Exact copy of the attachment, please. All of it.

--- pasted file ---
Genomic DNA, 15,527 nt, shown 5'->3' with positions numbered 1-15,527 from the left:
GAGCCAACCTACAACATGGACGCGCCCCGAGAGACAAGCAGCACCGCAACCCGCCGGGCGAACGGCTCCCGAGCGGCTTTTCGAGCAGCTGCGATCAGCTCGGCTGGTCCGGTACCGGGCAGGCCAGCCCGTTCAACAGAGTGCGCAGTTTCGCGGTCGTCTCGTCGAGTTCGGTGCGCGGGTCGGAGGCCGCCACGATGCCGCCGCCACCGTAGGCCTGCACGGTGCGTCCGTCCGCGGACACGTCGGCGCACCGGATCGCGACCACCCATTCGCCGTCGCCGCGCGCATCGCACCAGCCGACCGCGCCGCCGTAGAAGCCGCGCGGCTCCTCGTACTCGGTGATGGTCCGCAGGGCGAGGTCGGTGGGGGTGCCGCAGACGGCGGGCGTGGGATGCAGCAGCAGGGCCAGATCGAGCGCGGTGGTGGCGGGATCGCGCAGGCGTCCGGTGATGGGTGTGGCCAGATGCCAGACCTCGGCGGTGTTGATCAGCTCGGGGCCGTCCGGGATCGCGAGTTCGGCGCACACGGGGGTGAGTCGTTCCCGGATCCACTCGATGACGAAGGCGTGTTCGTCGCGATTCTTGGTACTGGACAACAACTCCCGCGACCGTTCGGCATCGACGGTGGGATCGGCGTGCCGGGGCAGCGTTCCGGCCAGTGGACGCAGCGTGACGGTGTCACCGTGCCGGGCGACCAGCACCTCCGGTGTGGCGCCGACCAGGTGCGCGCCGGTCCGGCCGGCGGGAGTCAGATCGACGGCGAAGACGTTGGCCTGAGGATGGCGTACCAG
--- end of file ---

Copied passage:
Genomic DNA, 15,527 nt, shown 5'->3' with positions numbered 1-15,527 from the left:
GAGCCAACCTACAACATGGACGCGCCCCGAGAGACAAGCAGCACCGCAACCCGCCGGGCGAACGGCTCCCGAGCGGCTTTTCGAGCAGCTGCGATCAGCTCGGCTGGTCCGGTACCGGGCAGGCCAGCCCGTTCAACAGAGTGCGCAGTTTCGCGGTCGTCTCGTCGAGTTCGGTGCGCGGGTCGGAGGCCGCCACGATGCCGCCGCCACCGTAGGCCTGCACGGTGCGTCCGTCCGCGGACACGTCGGCGCACCGGATCGCGACCACCCATTCGCCGTCGCCGCGCGCATCGCACCAGCCGACCGCGCCGCCGTAGAAGCCGCGCGGCTCCTCGTACTCGGTGATGGTCCGCAGGGCGAGGTCGGTGGGGGTGCCGCAGACGGCGGGCGTGGGATGCAGCAGCAGGGCCAGATCGAGCGCGGTGGTGGCGGGATCGCGCAGGCGTCCGGTGATGGGTGTGGCCAGATGCCAGACCTCGGCGGTGTTGATCAGCTCGGGGCCGTCCGGGATCGCGAGTTCGGCGCACACGGGGGTGAGTCGTTCCCGGATCCACTCGATGACGAAGGCGTGTTCGTCGCGATTCTTGGTACTGGACAACAACTCCCGCGACCGTTCGGCATCGACGGTGGGATCGGCGTGCCGGGGCAGCGTTCCGGCCAGTGGACGCAGCGTGACGGTGTCACCGTGCCGGGCGACCAGCACCTCCGGTGTGGCGCCGACCAGGTGCGCGCCGGTCCGGCCGGCGGGAGTCAGATCGACGGCGAAGACGTTGGCCTGAGGATGGCGTACCAG